An architect’s sketch of the proposed Winslow Hotel. (Image courtesy of the city of Bainbridge Island)

An architect’s sketch of the proposed Winslow Hotel. (Image courtesy of the city of Bainbridge Island)

City, developer give final pitch for OK on hotel

Bainbridge Island’s hearing examiner should ignore the planning commission’s recommendation to reject the site plan and conditional use permit for the Winslow Hotel, attorneys for the city said in a legal brief.

Bainbridge Hearing Examiner Ted Hunter held a nearly eight hour public hearing on the hotel proposal two weeks ago, and at the close of the marathon session, said he would give attorneys for the city, and the hotel’s developer, until Jan. 31 to file a rebuttal to what was said at the Jan. 23 hearing.

Bainbridge businessman Mike Burns, and his company, Madison Avenue Development, have been seeking permits since 2018 for an 87-room hotel that would be built on two lots on Winslow Way in downtown Winslow. The proposal has met much opposition, with some islanders raising concerns that the new hotel will add to existing traffic and parking troubles in downtown, and bring unwanted noise to neighbors near the project site.

Earlier in January, Bainbridge Planning Director Heather Wright issued a recommendation of approval for the hotel and said the project will meet all city development regulations, policies, and plans if an extensive set of conditions are added to the project.

At the recent public hearing, Wright again said the project fit with city regulations.

But a group of opponents to the hotel proposal, called Winslow Neighbors, continued to claim the hotel was too big for the downtown and that noise, parking and traffic issues had not been resolved.

David Bricklin, an attorney hired by Winslow Neighbors, claimed that traffic and noise had not been adequately studied, and also alleged that the city’s Design Review Board got it wrong when they OK’d the design of the hotel.

City regulations do not allow flat roofs on projects built at the edge of the downtown’s zoning district, Bricklin claimed, and the height of the hotel was also miscalculated.

In a memo submitted to the hearing examiner after the hearing — which was not accepted because it had been revised since the hearing date — Bricklin repeatedly urged the hearing examiner to reject the Design Review Board’s affirmative vote on the project, and focus instead on the planning commission’s rejection of the hotel.

In the city’s rebuttal, James Haney, an attorney with the Seattle law firm of Ogden Murphy Wallace that was retained by Bainbridge for advice on land-use disputes, said that opponents to the hotel had “misstated” the requirements for approving the project that are found in the city’s municipal code.

“Contrary to Winslow Neighbors’ characterizations, these code sections do not require the hearing examiner to ‘confirm’ the planning commission’s recommendation of denial,” Haney wrote.

“The hearing examiner is not bound to deny the project simply because the planning commission recommended denial,” he added.

Wright, the city’s planning chief, agreed in a declaration filed with the city’s response that the examiner was not bound to follow the planning commission’s recommendation.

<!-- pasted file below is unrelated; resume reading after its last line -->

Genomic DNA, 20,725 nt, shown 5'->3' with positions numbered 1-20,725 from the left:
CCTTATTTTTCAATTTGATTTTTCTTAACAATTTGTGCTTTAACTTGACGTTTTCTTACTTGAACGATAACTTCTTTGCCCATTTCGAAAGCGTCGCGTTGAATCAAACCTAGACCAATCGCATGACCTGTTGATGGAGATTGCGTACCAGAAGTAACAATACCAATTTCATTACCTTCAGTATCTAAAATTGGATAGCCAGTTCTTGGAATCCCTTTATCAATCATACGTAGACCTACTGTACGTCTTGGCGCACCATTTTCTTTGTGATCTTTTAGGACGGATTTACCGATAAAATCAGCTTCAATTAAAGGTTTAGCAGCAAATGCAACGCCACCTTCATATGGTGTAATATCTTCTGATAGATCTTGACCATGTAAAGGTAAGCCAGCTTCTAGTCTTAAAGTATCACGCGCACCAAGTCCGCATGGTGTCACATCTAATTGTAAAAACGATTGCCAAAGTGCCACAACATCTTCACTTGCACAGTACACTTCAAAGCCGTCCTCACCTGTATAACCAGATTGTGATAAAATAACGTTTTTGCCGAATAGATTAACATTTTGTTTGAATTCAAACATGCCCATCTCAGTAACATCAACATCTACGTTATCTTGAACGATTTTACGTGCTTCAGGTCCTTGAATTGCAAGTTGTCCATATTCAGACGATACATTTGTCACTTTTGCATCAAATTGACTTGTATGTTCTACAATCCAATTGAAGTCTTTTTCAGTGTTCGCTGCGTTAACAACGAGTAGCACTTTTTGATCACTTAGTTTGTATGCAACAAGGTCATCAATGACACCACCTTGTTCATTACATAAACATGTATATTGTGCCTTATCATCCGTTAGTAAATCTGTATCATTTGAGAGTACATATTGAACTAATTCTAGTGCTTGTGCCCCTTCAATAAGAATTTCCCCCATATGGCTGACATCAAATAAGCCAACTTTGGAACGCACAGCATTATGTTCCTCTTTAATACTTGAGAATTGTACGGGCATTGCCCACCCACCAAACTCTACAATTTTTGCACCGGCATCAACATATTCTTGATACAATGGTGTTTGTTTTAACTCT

Wright said the planning commission, in its denial, quoted “draft findings and recommendations prepared by the DRB chair” and that those findings and recommendations were never adopted by the Design Review Board.

“If the planning commission relied on the draft decision as the decision of the DRB, that appears to be a mistake,” Wright said in her declaration, and added that she relied on the final, signed DRB decision when she tendered her recommendation that the hotel project be approved.

David Greetham, the city’s planning manager, also noted in a declaration that the roof design does not conflict with the city’s design guidelines, because flat roof designs are allowed when developers proposed building elements such as solar panels — which the design for the Winslow Hotel includes.

Greetham also said the building height for the hotel project also met city regulations and “does not violate the code.”

In the developer’s response to comments made at the public hearing, attorney Nancy Bainbridge Rogers said, contrary to opponents of the hotel, that the project would be a good fit for Winslow and would not be out of scale with the downtown’s character.

“The Winslow Hotel will strengthen the vitality of downtown Winslow as a place for people to live, shop and work, including providing a workplace for hotel employees, and by providing a place to shop, including the hotel retail shop and spa,” Rogers wrote.

“The hotel and its courtyard — which will be highly visible from the street — encourages a lively community during both the day and night, by providing more spaces for people to meet, talk, eat, sit, read, and even — potentially — listen to musical performances,” she added. “Parking will be accommodated on the hotel property, and the area roadways have sufficient capacity to carry the projected traffic.”

The hotel will “enhance the viability of the town center by providing more people the opportunity to walk to and patronize downtown shops and restaurants,” Rogers wrote.

Additionally, the hotel is harmonious in size to other buildings in the downtown, she said, because the hotel matches in height the building on the opposite side of Winslow Way, and either matches or slightly exceeds the heights of buildings to the east, west and south.

The city, in its response, also noted that the traffic study for the project was a thorough analysis, and the city’s environmental review of the project found that traffic, noise and parking issues were mitigated by development conditions the city had added to the hotel proposal.

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